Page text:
/ Food & Drink, Shopping

Is it an Aldi fish or a Saucy fish? A fishy tale continues…


One year on from our last copycat packaging debate and the Government is consulting on making it easier for companies to take action against other firms they feel copy their packs. What do you think about copycats?

The proposal would allow firms to get a civil injunction under the Consumer Protection Regulations rather than relying on Trading Standards to do it. This has proved rare as it’s hard to determine whether there was a deliberate intention to mislead consumers. But, in an odd quirk of timing, the Saucy Fish Co. has just won a High Court injunction against Aldi’s saucy salmon fillets.

What’s new copycat?

In May 2013, our research found that more than a third of Which? members mistakenly identified at least one of the own-label products as the branded version. Whether they were bothered by this is a slightly different point. Of the one in five members who have unintentionally bought an own-brand product just 38% of them felt misled, which may suggest the majority were ‘happy’.

On the other hand, of those who had deliberately bought an own-label product, around 60% had actively bought the own-label because they wanted to see if it was as good as the branded one or just because it was cheaper.

And here on Which? Convo, you were split. The majority of you (56%) thought there was nothing wrong with shops copying other brands’ packs, with the remaining 44% saying it was wrong. Lots of people seem to like supermarket’s own-label products and they can quickly recognise one that is mimicking a popular brand. Others do feel misled and can’t judge whether an own-label is good quality or not.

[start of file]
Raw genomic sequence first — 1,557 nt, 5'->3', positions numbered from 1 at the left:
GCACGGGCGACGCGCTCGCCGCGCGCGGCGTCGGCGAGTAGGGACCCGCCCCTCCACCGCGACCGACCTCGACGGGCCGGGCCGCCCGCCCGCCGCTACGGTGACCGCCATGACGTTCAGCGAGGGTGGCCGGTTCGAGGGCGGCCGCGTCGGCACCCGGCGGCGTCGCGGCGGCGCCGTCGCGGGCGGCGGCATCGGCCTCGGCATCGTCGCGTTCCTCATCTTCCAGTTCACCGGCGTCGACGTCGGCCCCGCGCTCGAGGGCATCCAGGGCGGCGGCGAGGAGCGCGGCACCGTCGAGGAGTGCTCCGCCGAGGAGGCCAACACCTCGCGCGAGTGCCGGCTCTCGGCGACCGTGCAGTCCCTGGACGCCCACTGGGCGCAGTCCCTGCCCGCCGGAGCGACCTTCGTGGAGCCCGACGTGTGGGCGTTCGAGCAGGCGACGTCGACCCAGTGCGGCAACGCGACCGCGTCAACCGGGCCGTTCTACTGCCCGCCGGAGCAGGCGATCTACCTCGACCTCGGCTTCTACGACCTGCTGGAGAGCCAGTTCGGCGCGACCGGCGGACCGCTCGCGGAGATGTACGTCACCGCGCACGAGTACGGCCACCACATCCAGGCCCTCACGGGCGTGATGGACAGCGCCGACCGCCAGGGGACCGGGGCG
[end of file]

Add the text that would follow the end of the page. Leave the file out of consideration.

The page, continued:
So that’s why we want to hear from you again on copycat packaging to help inform our response to the Government’s consultation. Some questions include:

  • Are you aware of what you can do if you think packaging is misleading? Do you know where to complain?
  • Have you ever complained and, if so, to whom? What response did you get?
  • Have you ever bought an own-label product by mistake for a different reason than it looked like the branded one, for example a simple lack of attention mistaking shampoo for conditioner?
  • Can you give examples of branded or similarly packaged own label products that have not lived up to your quality expectations?
  • Do you object to businesses being able to take easier action against other businesses they accuse of copycat packaging? Are there any unintended consequences of allowing this to happen?